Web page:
We face a new era of climate crisis. July 2019 is the hottest month on record, and we are on track for 2015 to 2019 to be the five hottest years in human history. The level of CO2 in the atmosphere is at its highest point in human history; climate-related devastations strike more often than ever, with droughts, hurricanes, heatwaves and landslides regularly attacking our planet, bringing high tolls and casualties, causing huge economic loss to countries and to individuals, particularly affecting the most vulnerable in societies. The latest report of UN Economic and Social Commission for Asia and the Pacific shows that natural disasters in the region are currently responsible for economic losses of up to US$675 billion annually and affecting close to 150 million people.
The clock is ticking. According to the Intergovernmental Panel on Climate Change, we need to collectively ensure that global temperature rise does not go beyond 1.5 degrees. This means we must reduce emissions by 45 percent by 2030 and achieve carbon neutrality by 2050. Such goals might seem too ambitious, but climate change is not a standalone issue that can be ignored given the profound implications it has for all countries and all peoples, including the young generation who will be living with the ever-increasing consequences of global warmings.
時間一分一秒地過去。政府間氣候變化專門委員會(Intergovernmental Panel on Climate Change) 的報告表明，我們需要共同確保全球氣溫上升不超過1.5攝氏度。這意味著我們必須在2030年前減少45%的排放量，并在2050年前實現碳中和。這些目標似乎過于雄心勃勃，但考慮到氣候變化對所有國家和人民所產生的深遠影響，全球變暖日益嚴重所產生的后果年輕一代將首當其沖，我們絕不能將氣候變化孤立開來，不能小覷其可能產生的后果和影響。
Faced with this reality, it is impossible to ignore that human development can only flourish if the natural world flourishes. This is the premise of the UN's Sustainable Development Goals that have become more urgent looking forward to the next decade. How can we as the global community work together as one?
To boost ambition, reinforce strong political will and encourage concrete actions to implement the Paris Agreement on Climate Change, the UN Secretary-General António Guterres will host the 2019 Climate Action Summit on 23 September during the UN General Assembly. The Summit will bring together governments, the private sector, civil society, local authorities and other international organizations to develop ambitious solutions in six areas: a global transition to renewable energy; sustainable and resilient infrastructures and cities; sustainable agriculture and management of forests and oceans; resilience and adaptation to climate impacts; and alignment of public and private finance with a 'net zero' economy. The message is clear: we need concrete, realistic plans to enhance countries' nationally determined contributions by 2020, in line with reducing greenhouse gas emissions by 45 per cent over the next decade, and to achieve 'net zero' emissions by 2050.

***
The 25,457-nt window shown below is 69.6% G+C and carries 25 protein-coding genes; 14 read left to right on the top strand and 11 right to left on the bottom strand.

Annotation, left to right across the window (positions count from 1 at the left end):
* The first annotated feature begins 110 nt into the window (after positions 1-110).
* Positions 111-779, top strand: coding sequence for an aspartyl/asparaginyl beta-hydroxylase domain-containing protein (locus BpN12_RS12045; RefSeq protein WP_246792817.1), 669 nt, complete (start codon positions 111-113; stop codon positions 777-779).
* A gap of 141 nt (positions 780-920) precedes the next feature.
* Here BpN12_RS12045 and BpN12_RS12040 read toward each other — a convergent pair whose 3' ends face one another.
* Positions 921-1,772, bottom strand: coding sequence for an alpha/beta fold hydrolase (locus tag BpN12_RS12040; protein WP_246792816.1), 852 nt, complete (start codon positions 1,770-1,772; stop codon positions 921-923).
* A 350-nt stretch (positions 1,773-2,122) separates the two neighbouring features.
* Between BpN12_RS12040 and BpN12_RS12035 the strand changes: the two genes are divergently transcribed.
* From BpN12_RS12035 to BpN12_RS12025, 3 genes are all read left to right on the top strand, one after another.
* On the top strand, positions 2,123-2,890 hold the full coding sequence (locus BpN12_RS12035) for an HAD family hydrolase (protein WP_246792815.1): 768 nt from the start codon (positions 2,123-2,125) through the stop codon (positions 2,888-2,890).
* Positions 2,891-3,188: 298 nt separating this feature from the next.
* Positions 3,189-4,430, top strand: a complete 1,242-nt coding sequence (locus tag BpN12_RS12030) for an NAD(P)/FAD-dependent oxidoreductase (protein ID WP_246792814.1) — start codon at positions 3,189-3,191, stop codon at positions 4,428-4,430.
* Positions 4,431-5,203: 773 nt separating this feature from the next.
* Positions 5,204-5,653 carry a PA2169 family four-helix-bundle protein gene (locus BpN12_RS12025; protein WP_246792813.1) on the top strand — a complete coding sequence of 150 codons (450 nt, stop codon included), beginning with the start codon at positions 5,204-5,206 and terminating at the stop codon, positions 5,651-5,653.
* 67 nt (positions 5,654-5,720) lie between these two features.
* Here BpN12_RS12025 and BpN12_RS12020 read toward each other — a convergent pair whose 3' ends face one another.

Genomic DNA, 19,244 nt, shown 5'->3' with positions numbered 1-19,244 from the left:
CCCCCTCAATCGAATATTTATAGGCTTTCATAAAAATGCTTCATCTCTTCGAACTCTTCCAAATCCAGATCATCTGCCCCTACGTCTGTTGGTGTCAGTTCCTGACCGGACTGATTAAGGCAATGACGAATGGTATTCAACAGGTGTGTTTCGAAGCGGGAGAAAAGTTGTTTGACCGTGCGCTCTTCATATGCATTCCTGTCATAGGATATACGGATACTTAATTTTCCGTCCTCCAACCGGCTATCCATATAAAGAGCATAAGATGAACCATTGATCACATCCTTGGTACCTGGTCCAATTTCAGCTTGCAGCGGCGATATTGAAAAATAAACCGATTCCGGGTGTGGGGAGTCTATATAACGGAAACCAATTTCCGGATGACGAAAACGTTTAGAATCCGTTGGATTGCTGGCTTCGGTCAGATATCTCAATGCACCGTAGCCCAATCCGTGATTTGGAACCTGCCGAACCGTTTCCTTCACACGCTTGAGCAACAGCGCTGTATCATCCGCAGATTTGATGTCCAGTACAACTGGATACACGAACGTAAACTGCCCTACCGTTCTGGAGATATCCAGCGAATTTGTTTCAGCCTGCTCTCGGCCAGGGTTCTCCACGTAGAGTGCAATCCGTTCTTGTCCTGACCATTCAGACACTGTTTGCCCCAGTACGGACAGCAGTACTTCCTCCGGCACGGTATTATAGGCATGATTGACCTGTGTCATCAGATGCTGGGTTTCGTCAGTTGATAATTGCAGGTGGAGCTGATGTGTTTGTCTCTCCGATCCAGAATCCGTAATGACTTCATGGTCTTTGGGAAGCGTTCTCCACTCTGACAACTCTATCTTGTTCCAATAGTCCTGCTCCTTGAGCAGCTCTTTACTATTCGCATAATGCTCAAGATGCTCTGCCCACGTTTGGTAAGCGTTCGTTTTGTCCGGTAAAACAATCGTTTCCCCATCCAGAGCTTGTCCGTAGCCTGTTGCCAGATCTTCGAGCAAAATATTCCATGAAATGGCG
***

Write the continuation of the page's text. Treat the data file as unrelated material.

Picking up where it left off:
As the second largest economy in the world, China has played a critical part in committing to the Paris Agreement and its leadership and commitment is crucial in achieving the goals. The country has made remarkable progress in developing its green economy, with more than US$125 billion dollars' investment in renewable energy in 2017. New renewable energy jobs in China now outnumber those created in the oil and gas industries. Under the 13th Five-Year Plan, China has already exceeded full three per cent of its target, to reduce energy intensity by 15 per cent. The country is also the global leader in the adoption of electric buses, with an estimation of 18% of China's total bus fleet being electrified according to research from Bloomberg New Energy Finance. This demonstrates a significant increase in the importance of non-fossil fuel from previous five-year plan targets. The benefits China has reaped from fostering its renewable energy sector and the green economy also offer a prime counter-example to the mistaken belief that economic vitality and growth is incompatible with efforts to combat climate change.
As the global challenge that does not respect national borders, climate change is an issue that requires solutions to be coordinated at the international level, with demand for all developed countries taking up greater responsibilities, and for developing countries moving toward low-carbon economy. In the meantime, as the world’s most populous country and one of the largest carbon emitters, China can play an even more vital role in tackling global climate change by maximizing its enormous potential for emission reduction and accelerating the current positive.
The UN is committed to working with the government of China, the private sector, NGOs, youth and other key stakeholders to support climate change reduction efforts in China, to raise awareness and build the next generation of climate leaders, as well as China's growing support to other developing countries. Under initiatives such as the Belt and Road Initiative, UN and China can work closely together to make the best use of the investment in infrastructure to promote the transition from fossil fuel-intensive economy to green and low-carbon economy in developing countries and ensure the initiatives are in line with sustainable development goals. South-South Cooperation can also facilitate the exchanges of climate solutions - bringing China's successful practices to developing world and customize the methodology to best serve the local context and needs. Considering the scale of China's commitments, the potential impact these global engagements will have is unparalleled. Therefore, the UN is ready to continue its partnership with China to ensure that an agenda of environmental sustainability, of climate change mitigation and resilience is placed first and foremost at the head of China's global development initiatives and investments.
Climate change is running faster than we are and we need to have a much more ambitious approach in what we do in order to defeat climate change – as this is a race that we can and must win.